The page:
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for the use of cloth-workers, since letten to the crossbow-makers, wherein they used to shoot for games at the popingay : now the same being enclosed with a brick wall, serveth to be an Artillery Yard or Garden, whereunto the gunners of the Tower do weekly repair, namely every Thursday; and there, levelling certain brass pieces of great artillery against a butt of earth made for that purpose, they discharge them for their exercise. Present use is made thereof, by divers worthy citizens, gentlemen and captains, using martial discipline, and where they meet (well near weekly) to their great commendation in so worthy an exercise.-Strype's Stow, B. ii. p. 96.

When the Civil War broke out, the citizens of London took up arms against the King; and on all occasions, more especially at the battle of Newbury, the London regiments, Train Bands and Artillery, behaved with admirable conduct and courage.

The London trained-bands and auxiliary regiments (of whose inexperience of danger or any kind of service beyond the easy practice of their postures in the Artillery Garden men had till then too cheap in estimation) behaved themselves to wonder, and were in truth the preservation of that army that day. For they stood as a bulwark and rampire to defend the rest ; and when their wings of horse were scattered and dispersed, kept their ground so steadily, that though Prince Rupert himself led up the choice horse to charge them, and endured their storm of small shot, he could make no impression upon their stand of pikes, but was forced to wheel about ; of so sovereign benefit and use is that readiness, order, and dexterity, in the use of their arms, which hath been so much neglected.-Clarendon, Hist. of the Rebellion, ed. 1826, vol. iv. p. 236.

London hath twelve thousand Trained-Band Citizens, perpetually in readiness, excellently armed; which when Count Gondomar saw in a muster one day, in St. James's Fields, and the king asking him what he thought of his citizens of London ; he answered, that he never saw a company of stouter men and better arms in all his lifetime ; but he had a sting in the tail of his discourse ; for he told the king, that although his Majesty was well pleased with that sight at present, he feared that those men handling their arms so well might do him one day a mischief; which proved true, for, in the unlucky wars with the Long Parliament, the London firelocks did him most mischief.--Howell's Londinopolis, fol. 1657, p. 398.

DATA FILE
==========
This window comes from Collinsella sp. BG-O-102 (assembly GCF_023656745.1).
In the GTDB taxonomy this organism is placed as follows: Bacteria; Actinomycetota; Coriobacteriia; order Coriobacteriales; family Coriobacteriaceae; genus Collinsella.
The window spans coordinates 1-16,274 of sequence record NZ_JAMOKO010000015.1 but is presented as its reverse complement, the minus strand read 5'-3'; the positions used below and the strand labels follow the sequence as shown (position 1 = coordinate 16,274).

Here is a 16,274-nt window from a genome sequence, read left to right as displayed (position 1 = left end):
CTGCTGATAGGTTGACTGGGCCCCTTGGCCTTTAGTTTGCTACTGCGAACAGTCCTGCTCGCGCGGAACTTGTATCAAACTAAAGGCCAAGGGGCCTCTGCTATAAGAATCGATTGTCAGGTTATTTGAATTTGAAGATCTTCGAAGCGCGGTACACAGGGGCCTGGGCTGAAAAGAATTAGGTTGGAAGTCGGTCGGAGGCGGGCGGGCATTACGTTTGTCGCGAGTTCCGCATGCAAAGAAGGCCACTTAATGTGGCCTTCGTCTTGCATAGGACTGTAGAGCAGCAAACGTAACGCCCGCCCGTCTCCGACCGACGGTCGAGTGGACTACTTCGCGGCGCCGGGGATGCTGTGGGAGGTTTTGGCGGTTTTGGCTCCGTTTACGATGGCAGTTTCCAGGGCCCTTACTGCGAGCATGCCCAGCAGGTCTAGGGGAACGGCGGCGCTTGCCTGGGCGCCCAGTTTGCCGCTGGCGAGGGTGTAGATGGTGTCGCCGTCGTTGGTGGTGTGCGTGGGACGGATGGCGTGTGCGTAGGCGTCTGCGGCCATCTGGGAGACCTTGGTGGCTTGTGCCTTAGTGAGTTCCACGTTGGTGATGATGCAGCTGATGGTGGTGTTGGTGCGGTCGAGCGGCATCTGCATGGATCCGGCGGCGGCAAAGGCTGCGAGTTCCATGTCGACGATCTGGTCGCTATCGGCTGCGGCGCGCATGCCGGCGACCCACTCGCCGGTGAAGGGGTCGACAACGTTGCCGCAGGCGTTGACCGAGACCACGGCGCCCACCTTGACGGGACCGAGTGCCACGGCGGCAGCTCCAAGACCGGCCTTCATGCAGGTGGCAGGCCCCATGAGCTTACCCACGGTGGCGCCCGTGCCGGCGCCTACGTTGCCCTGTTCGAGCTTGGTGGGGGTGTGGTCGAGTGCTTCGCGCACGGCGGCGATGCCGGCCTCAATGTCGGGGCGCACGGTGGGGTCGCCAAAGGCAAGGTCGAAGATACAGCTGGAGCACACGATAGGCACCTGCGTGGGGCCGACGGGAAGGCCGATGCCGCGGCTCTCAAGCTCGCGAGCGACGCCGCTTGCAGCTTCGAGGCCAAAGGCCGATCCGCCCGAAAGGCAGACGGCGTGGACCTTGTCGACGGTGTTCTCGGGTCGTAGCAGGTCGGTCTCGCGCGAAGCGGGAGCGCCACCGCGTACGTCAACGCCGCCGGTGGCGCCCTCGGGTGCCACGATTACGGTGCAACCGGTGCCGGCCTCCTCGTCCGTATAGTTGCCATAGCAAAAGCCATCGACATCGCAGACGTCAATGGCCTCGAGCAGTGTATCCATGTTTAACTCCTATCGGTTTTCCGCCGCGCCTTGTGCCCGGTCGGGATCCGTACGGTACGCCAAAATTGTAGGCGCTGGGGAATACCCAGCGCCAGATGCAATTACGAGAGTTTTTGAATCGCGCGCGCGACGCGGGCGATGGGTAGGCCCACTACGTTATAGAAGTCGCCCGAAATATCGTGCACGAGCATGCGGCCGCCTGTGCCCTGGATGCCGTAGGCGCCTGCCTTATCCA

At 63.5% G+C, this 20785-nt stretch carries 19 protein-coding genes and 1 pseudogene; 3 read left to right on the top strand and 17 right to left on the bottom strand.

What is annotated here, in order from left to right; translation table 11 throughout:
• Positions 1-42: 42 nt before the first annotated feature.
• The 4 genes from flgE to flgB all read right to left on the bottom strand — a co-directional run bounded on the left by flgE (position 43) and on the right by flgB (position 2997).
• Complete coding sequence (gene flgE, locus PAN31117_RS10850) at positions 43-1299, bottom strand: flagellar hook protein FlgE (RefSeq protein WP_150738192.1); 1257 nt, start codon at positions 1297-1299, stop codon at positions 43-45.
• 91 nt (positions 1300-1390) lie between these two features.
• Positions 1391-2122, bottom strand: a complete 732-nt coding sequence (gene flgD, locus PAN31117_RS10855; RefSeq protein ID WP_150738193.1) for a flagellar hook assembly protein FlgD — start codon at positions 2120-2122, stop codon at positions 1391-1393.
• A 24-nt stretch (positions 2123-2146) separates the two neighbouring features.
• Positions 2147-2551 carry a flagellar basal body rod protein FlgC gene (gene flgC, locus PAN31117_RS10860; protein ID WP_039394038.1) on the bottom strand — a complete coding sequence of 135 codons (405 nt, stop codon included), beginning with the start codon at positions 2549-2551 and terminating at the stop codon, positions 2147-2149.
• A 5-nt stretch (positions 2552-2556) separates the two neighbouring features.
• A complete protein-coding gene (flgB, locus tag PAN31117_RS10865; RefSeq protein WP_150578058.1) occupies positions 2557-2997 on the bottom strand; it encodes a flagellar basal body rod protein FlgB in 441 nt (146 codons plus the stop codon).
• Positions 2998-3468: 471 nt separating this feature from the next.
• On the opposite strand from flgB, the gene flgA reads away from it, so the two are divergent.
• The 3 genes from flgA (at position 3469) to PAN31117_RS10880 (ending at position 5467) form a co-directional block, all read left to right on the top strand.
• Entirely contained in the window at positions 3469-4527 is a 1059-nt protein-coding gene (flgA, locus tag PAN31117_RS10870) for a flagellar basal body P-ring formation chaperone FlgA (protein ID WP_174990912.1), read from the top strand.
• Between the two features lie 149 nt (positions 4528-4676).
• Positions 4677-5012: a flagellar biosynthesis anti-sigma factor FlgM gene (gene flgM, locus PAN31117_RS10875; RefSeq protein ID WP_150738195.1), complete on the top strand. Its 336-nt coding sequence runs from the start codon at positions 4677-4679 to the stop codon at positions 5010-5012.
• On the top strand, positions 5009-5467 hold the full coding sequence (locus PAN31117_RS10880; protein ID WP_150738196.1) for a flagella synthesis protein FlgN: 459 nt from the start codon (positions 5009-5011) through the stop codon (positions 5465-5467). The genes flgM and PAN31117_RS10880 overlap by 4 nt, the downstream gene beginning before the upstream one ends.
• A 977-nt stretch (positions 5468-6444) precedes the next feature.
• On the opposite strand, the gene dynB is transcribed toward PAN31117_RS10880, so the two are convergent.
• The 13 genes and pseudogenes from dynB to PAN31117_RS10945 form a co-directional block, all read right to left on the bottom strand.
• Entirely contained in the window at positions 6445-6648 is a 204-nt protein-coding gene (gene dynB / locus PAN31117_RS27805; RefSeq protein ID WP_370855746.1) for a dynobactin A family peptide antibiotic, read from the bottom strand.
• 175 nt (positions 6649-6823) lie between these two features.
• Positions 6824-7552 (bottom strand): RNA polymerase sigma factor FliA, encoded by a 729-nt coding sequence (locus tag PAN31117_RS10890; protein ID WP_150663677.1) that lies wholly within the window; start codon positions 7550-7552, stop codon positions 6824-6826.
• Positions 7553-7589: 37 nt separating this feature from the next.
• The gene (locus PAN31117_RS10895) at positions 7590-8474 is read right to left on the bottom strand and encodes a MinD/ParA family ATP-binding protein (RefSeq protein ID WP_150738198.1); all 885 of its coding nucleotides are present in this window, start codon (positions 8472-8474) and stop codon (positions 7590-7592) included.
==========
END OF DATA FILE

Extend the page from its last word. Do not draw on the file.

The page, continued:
Cromwell knew their value, and gave the command of them to Major-General Skippon, under whom and for some years subsequently the strength of the corps was 18,000 Foot and 600 Horse, thus divided : 6 regiments of Trained Bands; 6 Regiments of Auxiliaries; I regiment of Horse. This strong force was disbanded at the Restoration; but the Company still continued to perform their evolutions, though on a less extensive scale, the King and the Duke of York becoming members and dining in public with the new Company. Since the Restoration they have led a peaceable life, and, except in 1780, when their promptness preserved the Bank of England, have only been called out on state occasions, such as the public thanksgiving for the victories of the Duke of Marlborough, when (August 23, 1705) Queen Anne went to St. Paul's, and the Westminster Militia lined the streets from St. James's to Temple Bar, and the City Trained Bands from Temple Bar to St. Paul's. The Trained Bands have long merged in the Royal London Militia, but the Artillery Company remained a distinct body, though the Artillery Ground serves as headquarters and exercising ground of both. During the first half of the present century the strength of the Company fell gradually off. In 1708 they were

about 700; in 1720 about 600; and in 1844 about 250. Prince Albert became their Colonel, and an attempt was made to restrengthen the force. The volunteer movement came in aid of the effort. The Company has been to a great extent reorganised, and is now in a flourishing condition. The present colonel is H.R.H. The Prince of Wales. The Royal London Militia has also been reorganised and is prosperous.

Having outgrown the capacity of the original Artillery Gardens, the members moved in 1641 from Bishopsgate to Finsbury, where they now are. The inhabitants of the neighbourhood strongly objected to this removal. In their petition, May 19, 1641, they state that, The military gentlemen of London are making suit to have their fields for their military garden, and intend to build a high brick wall about it, to the great inconvenience of those who dwell in the neighbourhood of the Archer, who go out this way to recreate themselves; to the danger of riders whose horses will be frightened by the guns; of travellers who will have no opportunity of escaping thieves, or sextons conveying the plague-stricken to the pest house, besides the disturbance of the sick and damage to house property. They accordingly pray that the military may be restrained from building the wall and the rights of petitioners be preserved. -Fourth Report of Historical MSS. Comm., pp. 64, 71. The ground is described as "the third great field from Moorgate, next the six windmills. [See Windmill Street.] It is a large piece of ground, containing about ten acres, enclosed with a high brick wall. . . And, moreover, for their better ease and conveniency, they erected a strong and well-furnished Armoury in the said ground, in which were arms of several sorts, and of such extraordinary beauty, fashion, and goodness for service, as were hardly to be matched elsewhere.” 1